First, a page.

The Science Behind Vectorcide Coating


British business may have taken a dual hit of late, with the twin difficulties of Brexit and the global Coronavirus pandemic leaving much of the company’s economy reeling, but some companies have not just survived the lockdown but could accurately be said to have also thrived.

One such company is Vectorcide International Ltd. This London based research and development company has been focusing its effort on the last few years on eradicating diseases like Malaria and Dengue Fever, by focusing on eradicating the female mosquitoes that carry these deadly diseases.

Worldwide, Malaria carries an annual death toll of around 400,000 fatalities. In this time of global pandemics, where we may be getting numb to news of daily death counts, that’s still a shocking and thought-provoking figure. On World Malaria Day, in April 2020, the WHO announced they would join ‘Roll Back Malaria Partnership’ – an important milestone in the global fight against this killer disease.

Another important milestone has been the increasing use of Vectorcide’s patented VC-Coating in new-build housing projects across Africa, Pakistan and India. Vectorcide’s advanced formulas, borne out of years of research, ensure that people within these countries – as well as the 40 others the company operates in – are not exposed to the deadly mosquitoes

Vectorcide International Spokesperson,Ian Domville, says: ‘Vectorcide coating fills an important gap in the marketplace that exists because, frankly, insects are clever. Over time they become resistant to most forms of insecticide, usually as a result of genetic mutations. That means that traditionally people would layer even more harmful chemicals on top to stand a chance of killing the mosquito, but of course, they’re doing immeasurable harm to their lungs and bodies along the way.’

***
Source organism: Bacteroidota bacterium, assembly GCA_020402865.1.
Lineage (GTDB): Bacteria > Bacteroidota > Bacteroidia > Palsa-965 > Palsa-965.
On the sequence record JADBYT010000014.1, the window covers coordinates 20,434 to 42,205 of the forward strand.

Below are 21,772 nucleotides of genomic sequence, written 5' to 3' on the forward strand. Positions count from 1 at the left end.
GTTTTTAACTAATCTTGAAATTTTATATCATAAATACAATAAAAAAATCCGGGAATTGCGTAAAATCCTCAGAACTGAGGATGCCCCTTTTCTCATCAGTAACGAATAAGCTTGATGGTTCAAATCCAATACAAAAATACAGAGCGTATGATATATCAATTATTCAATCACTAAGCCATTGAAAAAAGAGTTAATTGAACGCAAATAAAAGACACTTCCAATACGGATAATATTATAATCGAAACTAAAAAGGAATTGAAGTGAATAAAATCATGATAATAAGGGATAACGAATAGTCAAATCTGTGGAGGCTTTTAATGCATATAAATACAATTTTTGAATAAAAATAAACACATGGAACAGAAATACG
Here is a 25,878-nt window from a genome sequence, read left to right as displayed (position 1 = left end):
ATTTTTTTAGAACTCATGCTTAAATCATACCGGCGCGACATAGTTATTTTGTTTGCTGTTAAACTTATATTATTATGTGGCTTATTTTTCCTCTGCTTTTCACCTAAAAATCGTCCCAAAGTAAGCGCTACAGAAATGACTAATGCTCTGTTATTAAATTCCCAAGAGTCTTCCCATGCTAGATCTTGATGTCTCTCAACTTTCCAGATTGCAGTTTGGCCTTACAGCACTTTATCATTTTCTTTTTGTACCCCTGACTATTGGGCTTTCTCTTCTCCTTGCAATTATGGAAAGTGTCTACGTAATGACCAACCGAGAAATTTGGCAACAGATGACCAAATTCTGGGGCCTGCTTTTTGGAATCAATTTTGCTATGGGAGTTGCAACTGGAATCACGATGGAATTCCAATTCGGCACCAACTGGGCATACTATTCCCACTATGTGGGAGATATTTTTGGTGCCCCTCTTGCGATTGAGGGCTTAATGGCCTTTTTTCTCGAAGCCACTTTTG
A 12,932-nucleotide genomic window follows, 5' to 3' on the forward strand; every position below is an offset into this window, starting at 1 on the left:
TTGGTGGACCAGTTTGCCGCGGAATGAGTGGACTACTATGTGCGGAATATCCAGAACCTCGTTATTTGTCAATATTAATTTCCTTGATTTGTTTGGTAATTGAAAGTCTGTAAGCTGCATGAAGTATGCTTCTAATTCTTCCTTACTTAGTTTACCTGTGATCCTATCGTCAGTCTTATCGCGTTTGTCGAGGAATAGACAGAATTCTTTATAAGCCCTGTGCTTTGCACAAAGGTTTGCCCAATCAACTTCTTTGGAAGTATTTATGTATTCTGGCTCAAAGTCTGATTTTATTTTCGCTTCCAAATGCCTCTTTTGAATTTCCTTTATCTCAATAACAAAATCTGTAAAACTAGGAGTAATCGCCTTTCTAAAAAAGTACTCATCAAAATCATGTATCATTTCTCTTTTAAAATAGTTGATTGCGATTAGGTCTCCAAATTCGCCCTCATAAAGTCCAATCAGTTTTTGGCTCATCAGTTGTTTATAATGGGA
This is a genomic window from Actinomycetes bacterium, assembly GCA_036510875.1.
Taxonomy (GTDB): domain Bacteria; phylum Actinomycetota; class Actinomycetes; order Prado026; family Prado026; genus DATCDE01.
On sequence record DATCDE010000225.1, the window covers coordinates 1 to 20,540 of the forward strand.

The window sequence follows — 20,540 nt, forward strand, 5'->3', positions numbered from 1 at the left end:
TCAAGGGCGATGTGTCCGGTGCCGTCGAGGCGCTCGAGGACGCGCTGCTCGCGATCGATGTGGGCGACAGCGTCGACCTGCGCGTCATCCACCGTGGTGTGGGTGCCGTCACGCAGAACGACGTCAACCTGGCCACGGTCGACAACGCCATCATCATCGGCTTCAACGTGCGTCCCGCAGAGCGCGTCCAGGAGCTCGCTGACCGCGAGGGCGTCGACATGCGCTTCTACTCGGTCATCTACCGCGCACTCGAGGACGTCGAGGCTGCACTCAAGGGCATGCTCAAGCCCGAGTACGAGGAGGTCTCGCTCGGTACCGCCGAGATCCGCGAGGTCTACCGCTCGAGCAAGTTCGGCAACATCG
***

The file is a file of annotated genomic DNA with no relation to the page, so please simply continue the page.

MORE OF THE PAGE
Vectorcide’s patented insecticidal coating is a totally safe, harmless to humans product, that kills mosquitoes when applied to the ceilings/walls of rooms where mosquitoes would normally be found. One application is more than sufficient for a 12-month period and will continue killing mosquitoes at over 99% effectiveness for the whole of that time.

This means that a safe, harmless to people and the wider environment, yet totally effective treatment is available and that finally, the battle against Malaria stands a chance of being won.


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